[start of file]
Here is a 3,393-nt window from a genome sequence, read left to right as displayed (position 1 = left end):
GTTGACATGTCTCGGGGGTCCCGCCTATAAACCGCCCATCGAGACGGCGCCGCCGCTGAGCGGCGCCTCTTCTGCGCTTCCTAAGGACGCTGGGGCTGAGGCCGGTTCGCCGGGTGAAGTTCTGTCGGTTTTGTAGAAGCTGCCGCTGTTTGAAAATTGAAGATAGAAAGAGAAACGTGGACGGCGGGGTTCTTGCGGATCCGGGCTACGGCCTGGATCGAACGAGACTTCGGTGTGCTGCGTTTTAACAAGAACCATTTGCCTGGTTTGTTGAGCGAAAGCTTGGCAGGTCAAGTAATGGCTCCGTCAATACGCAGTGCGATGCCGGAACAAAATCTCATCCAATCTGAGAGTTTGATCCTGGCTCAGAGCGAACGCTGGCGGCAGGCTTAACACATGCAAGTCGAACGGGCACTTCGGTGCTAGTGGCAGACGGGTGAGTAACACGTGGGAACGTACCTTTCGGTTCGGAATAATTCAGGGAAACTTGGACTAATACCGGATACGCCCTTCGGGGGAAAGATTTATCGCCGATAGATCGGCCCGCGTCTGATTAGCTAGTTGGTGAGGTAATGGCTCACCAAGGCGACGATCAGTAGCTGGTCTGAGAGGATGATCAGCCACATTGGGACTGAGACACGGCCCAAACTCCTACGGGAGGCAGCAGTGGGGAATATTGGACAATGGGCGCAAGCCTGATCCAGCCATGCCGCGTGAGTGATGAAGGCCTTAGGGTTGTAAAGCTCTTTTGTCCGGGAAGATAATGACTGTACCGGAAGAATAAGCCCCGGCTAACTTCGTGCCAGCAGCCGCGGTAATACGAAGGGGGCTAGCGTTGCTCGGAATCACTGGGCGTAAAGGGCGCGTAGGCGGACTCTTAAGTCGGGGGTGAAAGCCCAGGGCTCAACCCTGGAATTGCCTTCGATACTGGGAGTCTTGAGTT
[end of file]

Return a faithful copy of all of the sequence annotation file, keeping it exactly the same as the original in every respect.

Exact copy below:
Here is a 3,393-nt window from a genome sequence, read left to right as displayed (position 1 = left end):
GTTGACATGTCTCGGGGGTCCCGCCTATAAACCGCCCATCGAGACGGCGCCGCCGCTGAGCGGCGCCTCTTCTGCGCTTCCTAAGGACGCTGGGGCTGAGGCCGGTTCGCCGGGTGAAGTTCTGTCGGTTTTGTAGAAGCTGCCGCTGTTTGAAAATTGAAGATAGAAAGAGAAACGTGGACGGCGGGGTTCTTGCGGATCCGGGCTACGGCCTGGATCGAACGAGACTTCGGTGTGCTGCGTTTTAACAAGAACCATTTGCCTGGTTTGTTGAGCGAAAGCTTGGCAGGTCAAGTAATGGCTCCGTCAATACGCAGTGCGATGCCGGAACAAAATCTCATCCAATCTGAGAGTTTGATCCTGGCTCAGAGCGAACGCTGGCGGCAGGCTTAACACATGCAAGTCGAACGGGCACTTCGGTGCTAGTGGCAGACGGGTGAGTAACACGTGGGAACGTACCTTTCGGTTCGGAATAATTCAGGGAAACTTGGACTAATACCGGATACGCCCTTCGGGGGAAAGATTTATCGCCGATAGATCGGCCCGCGTCTGATTAGCTAGTTGGTGAGGTAATGGCTCACCAAGGCGACGATCAGTAGCTGGTCTGAGAGGATGATCAGCCACATTGGGACTGAGACACGGCCCAAACTCCTACGGGAGGCAGCAGTGGGGAATATTGGACAATGGGCGCAAGCCTGATCCAGCCATGCCGCGTGAGTGATGAAGGCCTTAGGGTTGTAAAGCTCTTTTGTCCGGGAAGATAATGACTGTACCGGAAGAATAAGCCCCGGCTAACTTCGTGCCAGCAGCCGCGGTAATACGAAGGGGGCTAGCGTTGCTCGGAATCACTGGGCGTAAAGGGCGCGTAGGCGGACTCTTAAGTCGGGGGTGAAAGCCCAGGGCTCAACCCTGGAATTGCCTTCGATACTGGGAGTCTTGAGTT